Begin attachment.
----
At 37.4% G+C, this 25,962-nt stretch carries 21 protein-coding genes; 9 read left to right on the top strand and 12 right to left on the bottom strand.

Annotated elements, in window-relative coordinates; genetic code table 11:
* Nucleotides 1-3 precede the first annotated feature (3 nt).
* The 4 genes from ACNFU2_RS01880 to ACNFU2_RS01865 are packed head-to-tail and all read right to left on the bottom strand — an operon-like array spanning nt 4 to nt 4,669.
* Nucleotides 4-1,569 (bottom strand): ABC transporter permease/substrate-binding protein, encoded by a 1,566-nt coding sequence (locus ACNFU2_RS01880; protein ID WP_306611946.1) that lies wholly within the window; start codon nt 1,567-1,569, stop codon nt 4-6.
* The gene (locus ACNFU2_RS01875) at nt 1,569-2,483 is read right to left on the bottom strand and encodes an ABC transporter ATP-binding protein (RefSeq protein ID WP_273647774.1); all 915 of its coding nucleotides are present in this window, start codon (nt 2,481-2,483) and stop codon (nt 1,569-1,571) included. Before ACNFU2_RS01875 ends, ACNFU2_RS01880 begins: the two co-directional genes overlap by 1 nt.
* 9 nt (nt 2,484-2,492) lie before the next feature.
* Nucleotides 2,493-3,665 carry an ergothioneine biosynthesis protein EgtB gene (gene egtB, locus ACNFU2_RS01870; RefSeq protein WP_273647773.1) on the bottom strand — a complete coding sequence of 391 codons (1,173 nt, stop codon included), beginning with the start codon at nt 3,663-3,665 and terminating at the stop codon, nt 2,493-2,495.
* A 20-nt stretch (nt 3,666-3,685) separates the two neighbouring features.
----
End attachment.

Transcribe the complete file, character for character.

At 37.4% G+C, this 25,962-nt stretch carries 21 protein-coding genes; 9 read left to right on the top strand and 12 right to left on the bottom strand.

Annotated elements, in window-relative coordinates; genetic code table 11:
* Nucleotides 1-3 precede the first annotated feature (3 nt).
* The 4 genes from ACNFU2_RS01880 to ACNFU2_RS01865 are packed head-to-tail and all read right to left on the bottom strand — an operon-like array spanning nt 4 to nt 4,669.
* Nucleotides 4-1,569 (bottom strand): ABC transporter permease/substrate-binding protein, encoded by a 1,566-nt coding sequence (locus ACNFU2_RS01880; protein ID WP_306611946.1) that lies wholly within the window; start codon nt 1,567-1,569, stop codon nt 4-6.
* The gene (locus ACNFU2_RS01875) at nt 1,569-2,483 is read right to left on the bottom strand and encodes an ABC transporter ATP-binding protein (RefSeq protein ID WP_273647774.1); all 915 of its coding nucleotides are present in this window, start codon (nt 2,481-2,483) and stop codon (nt 1,569-1,571) included. Before ACNFU2_RS01875 ends, ACNFU2_RS01880 begins: the two co-directional genes overlap by 1 nt.
* 9 nt (nt 2,484-2,492) lie before the next feature.
* Nucleotides 2,493-3,665 carry an ergothioneine biosynthesis protein EgtB gene (gene egtB, locus ACNFU2_RS01870; RefSeq protein WP_273647773.1) on the bottom strand — a complete coding sequence of 391 codons (1,173 nt, stop codon included), beginning with the start codon at nt 3,663-3,665 and terminating at the stop codon, nt 2,493-2,495.
* A 20-nt stretch (nt 3,666-3,685) separates the two neighbouring features.